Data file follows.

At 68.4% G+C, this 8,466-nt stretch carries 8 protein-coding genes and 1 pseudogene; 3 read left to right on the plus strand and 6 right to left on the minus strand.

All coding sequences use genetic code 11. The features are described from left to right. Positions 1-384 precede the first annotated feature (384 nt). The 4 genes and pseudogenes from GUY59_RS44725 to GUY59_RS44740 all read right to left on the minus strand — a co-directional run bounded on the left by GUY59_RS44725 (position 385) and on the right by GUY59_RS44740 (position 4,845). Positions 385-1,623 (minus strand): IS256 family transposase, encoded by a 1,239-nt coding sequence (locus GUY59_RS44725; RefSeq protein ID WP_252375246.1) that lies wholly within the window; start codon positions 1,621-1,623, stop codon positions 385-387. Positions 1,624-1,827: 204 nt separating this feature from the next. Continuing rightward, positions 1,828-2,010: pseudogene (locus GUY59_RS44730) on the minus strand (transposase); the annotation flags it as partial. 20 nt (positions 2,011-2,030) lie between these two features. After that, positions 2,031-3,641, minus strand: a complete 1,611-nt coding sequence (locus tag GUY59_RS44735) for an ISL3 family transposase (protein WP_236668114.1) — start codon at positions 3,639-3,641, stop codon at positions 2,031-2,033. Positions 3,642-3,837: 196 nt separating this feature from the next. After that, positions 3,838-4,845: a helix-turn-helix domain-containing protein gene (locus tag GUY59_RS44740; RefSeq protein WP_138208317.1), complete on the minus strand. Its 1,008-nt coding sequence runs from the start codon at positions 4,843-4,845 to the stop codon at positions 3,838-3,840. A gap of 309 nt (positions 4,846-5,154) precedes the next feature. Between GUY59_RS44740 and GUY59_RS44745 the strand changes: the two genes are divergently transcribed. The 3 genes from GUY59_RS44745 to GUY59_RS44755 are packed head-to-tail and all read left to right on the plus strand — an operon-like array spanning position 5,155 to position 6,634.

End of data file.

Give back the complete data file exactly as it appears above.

At 68.4% G+C, this 8,466-nt stretch carries 8 protein-coding genes and 1 pseudogene; 3 read left to right on the plus strand and 6 right to left on the minus strand.

All coding sequences use genetic code 11. The features are described from left to right. Positions 1-384 precede the first annotated feature (384 nt). The 4 genes and pseudogenes from GUY59_RS44725 to GUY59_RS44740 all read right to left on the minus strand — a co-directional run bounded on the left by GUY59_RS44725 (position 385) and on the right by GUY59_RS44740 (position 4,845). Positions 385-1,623 (minus strand): IS256 family transposase, encoded by a 1,239-nt coding sequence (locus GUY59_RS44725; RefSeq protein ID WP_252375246.1) that lies wholly within the window; start codon positions 1,621-1,623, stop codon positions 385-387. Positions 1,624-1,827: 204 nt separating this feature from the next. Continuing rightward, positions 1,828-2,010: pseudogene (locus GUY59_RS44730) on the minus strand (transposase); the annotation flags it as partial. 20 nt (positions 2,011-2,030) lie between these two features. After that, positions 2,031-3,641, minus strand: a complete 1,611-nt coding sequence (locus tag GUY59_RS44735) for an ISL3 family transposase (protein WP_236668114.1) — start codon at positions 3,639-3,641, stop codon at positions 2,031-2,033. Positions 3,642-3,837: 196 nt separating this feature from the next. After that, positions 3,838-4,845: a helix-turn-helix domain-containing protein gene (locus tag GUY59_RS44740; RefSeq protein WP_138208317.1), complete on the minus strand. Its 1,008-nt coding sequence runs from the start codon at positions 4,843-4,845 to the stop codon at positions 3,838-3,840. A gap of 309 nt (positions 4,846-5,154) precedes the next feature. Between GUY59_RS44740 and GUY59_RS44745 the strand changes: the two genes are divergently transcribed. The 3 genes from GUY59_RS44745 to GUY59_RS44755 are packed head-to-tail and all read left to right on the plus strand — an operon-like array spanning position 5,155 to position 6,634.